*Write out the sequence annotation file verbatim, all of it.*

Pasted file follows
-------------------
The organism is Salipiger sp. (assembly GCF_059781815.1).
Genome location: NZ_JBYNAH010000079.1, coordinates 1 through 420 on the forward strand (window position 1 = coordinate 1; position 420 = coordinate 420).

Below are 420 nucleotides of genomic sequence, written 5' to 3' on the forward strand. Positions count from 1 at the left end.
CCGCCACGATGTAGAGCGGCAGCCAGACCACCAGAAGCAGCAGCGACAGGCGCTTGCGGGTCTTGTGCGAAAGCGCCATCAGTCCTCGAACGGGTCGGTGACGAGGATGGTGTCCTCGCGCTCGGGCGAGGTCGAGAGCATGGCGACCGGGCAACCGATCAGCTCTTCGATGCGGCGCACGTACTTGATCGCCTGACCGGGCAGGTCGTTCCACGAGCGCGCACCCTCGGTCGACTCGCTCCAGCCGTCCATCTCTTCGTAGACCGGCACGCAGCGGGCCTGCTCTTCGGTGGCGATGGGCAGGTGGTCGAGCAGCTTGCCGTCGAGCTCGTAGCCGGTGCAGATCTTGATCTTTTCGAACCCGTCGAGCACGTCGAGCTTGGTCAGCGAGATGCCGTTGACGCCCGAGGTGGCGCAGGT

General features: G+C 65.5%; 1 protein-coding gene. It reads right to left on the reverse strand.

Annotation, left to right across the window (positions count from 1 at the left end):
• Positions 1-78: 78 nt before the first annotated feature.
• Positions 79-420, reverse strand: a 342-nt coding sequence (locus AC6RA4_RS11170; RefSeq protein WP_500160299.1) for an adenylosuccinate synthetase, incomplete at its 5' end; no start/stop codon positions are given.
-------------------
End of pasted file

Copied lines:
The organism is Salipiger sp. (assembly GCF_059781815.1).
Genome location: NZ_JBYNAH010000079.1, coordinates 1 through 420 on the forward strand (window position 1 = coordinate 1; position 420 = coordinate 420).

Below are 420 nucleotides of genomic sequence, written 5' to 3' on the forward strand. Positions count from 1 at the left end.
CCGCCACGATGTAGAGCGGCAGCCAGACCACCAGAAGCAGCAGCGACAGGCGCTTGCGGGTCTTGTGCGAAAGCGCCATCAGTCCTCGAACGGGTCGGTGACGAGGATGGTGTCCTCGCGCTCGGGCGAGGTCGAGAGCATGGCGACCGGGCAACCGATCAGCTCTTCGATGCGGCGCACGTACTTGATCGCCTGACCGGGCAGGTCGTTCCACGAGCGCGCACCCTCGGTCGACTCGCTCCAGCCGTCCATCTCTTCGTAGACCGGCACGCAGCGGGCCTGCTCTTCGGTGGCGATGGGCAGGTGGTCGAGCAGCTTGCCGTCGAGCTCGTAGCCGGTGCAGATCTTGATCTTTTCGAACCCGTCGAGCACGTCGAGCTTGGTCAGCGAGATGCCGTTGACGCCCGAGGTGGCGCAGGT

General features: G+C 65.5%; 1 protein-coding gene. It reads right to left on the reverse strand.

Annotation, left to right across the window (positions count from 1 at the left end):
• Positions 1-78: 78 nt before the first annotated feature.
• Positions 79-420, reverse strand: a 342-nt coding sequence (locus AC6RA4_RS11170; RefSeq protein WP_500160299.1) for an adenylosuccinate synthetase, incomplete at its 5' end; no start/stop codon positions are given.